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It was absolutely freezing outside, so I was surprised to see so many locals out running through the park with their dogs. The only light was a line of orange in the sky, which made the sculptures and river glow. In the distance was an outdoor hockey arena, where the cheers of passionate fans could be heard. It was at this moment that I knew I was in love with Oslo.
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Kelsee and I ended our day at Wayne’s coffee for a cappuccino and chocolate cake. (We heard it’s what all the locals do around that time on day.)
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With all of our touristy sightseeing out of the way, Kelsee and I awoke the next morning ready for a day of local adventure!

Our first stop of the day was Sognsvann Lake. All we had to do was hop on the T-bahn line 6 and go to the very last stop. While walking to the metro we were in complete awe of the number of passengers with their ski’s and winter sports gear. We were distracted so much that we forgot to buy a new metro ticket (as there are no gates/machines to out your tickets in.)

Two stops later about ten guards got on our metro and started demanding to see tickets. We were terrified. Kelsee and I quickly hopped off to go buy a new metro card but guards were blocking all the exits as well.

I was certain that we were going to be arrested when we were taken to a mall room. Luckily, that was not the case. Instead, we had to pay a 730 Krono fine (you don’t want to know what that converts too…). So much for our cheap weekend budget! But since there was nothing we could do about it, we let out a quick cry and continued our journey to Sognsvann.

By the final stop Kelsee and I were the only people on the metro without skis in hand. As soon as we exited, we walked into a winter wonderland. Everyone around us started strapping on their skis and headed for the cross-country skiing trails. It was so lovely to see families experiencing the breathtaking trails together.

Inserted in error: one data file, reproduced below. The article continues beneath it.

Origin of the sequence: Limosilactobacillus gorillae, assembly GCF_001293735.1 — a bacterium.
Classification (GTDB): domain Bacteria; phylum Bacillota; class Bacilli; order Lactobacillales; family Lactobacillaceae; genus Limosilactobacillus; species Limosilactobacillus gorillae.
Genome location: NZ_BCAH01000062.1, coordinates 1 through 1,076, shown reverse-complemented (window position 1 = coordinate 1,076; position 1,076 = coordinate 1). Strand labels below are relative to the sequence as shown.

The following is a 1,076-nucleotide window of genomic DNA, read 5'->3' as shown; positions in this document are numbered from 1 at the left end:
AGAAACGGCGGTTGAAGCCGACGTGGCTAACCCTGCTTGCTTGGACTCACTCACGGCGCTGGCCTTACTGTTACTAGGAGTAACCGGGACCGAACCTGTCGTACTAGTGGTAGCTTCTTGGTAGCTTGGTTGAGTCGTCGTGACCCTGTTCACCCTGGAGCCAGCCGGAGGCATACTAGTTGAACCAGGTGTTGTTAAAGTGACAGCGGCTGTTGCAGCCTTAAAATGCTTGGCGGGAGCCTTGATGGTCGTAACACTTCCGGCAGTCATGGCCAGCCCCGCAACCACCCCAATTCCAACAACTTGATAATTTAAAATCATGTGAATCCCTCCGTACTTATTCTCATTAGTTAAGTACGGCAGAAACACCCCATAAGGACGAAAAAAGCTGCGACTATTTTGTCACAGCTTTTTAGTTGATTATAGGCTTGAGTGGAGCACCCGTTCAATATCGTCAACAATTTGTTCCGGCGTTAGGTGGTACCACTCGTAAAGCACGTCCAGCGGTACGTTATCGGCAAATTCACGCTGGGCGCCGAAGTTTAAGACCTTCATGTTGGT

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Kelsee and I opted for a leisurely walk around the lake instead, often stopping for a photo shoot. We had to get the perfect 730 krono Instagram pic!
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After our lake adventure and a quick break for lunch, we headed to T-bahn line 1 for our second outdoor adventure of the day: tobogganing!

The ride to Frognerseteren felt like a leisurely ride at an amusement park—the perfect snowcapped trees and the adorable Norwegian homes that we saw didn’t even look real. By the time we reached the top of the mountain the metro was full of people with sleds, toboggans, skis, and snowboards.
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When we got off at our stop we went down a small hill to the Frognerseteren restaurant. Right across from it was a shop where we could rent toboggans and helmets for 120 kronos.
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The next three hours were spent sliding down the Korketrekkeren tracks, which is a 200km 1952 Olympic Games bobsled track with an elevation drop of 255 meters. The course took us about twenty minutes (taking into consideration that we fell off about every couple of minutes).
Most people stop at Midstuen T-bahn stop, wait for the next metro, and ride it back to the top of the mountain for another run down the course.

We started right after sunset and ended up being the last people on the course. At that point the mountain was completely silent, except for our occasional screams. This was some of the most fun I have ever had, and a trip to Oslo is not complete without trying it at least once.
We ended the night snuggled under blankets, watching romantic comedies, with hot cocoa in hand. (and secretly dreading the 16 hour journey back the next day.)

I can’t wait to return to Norway one summer to experience the midnight sun : )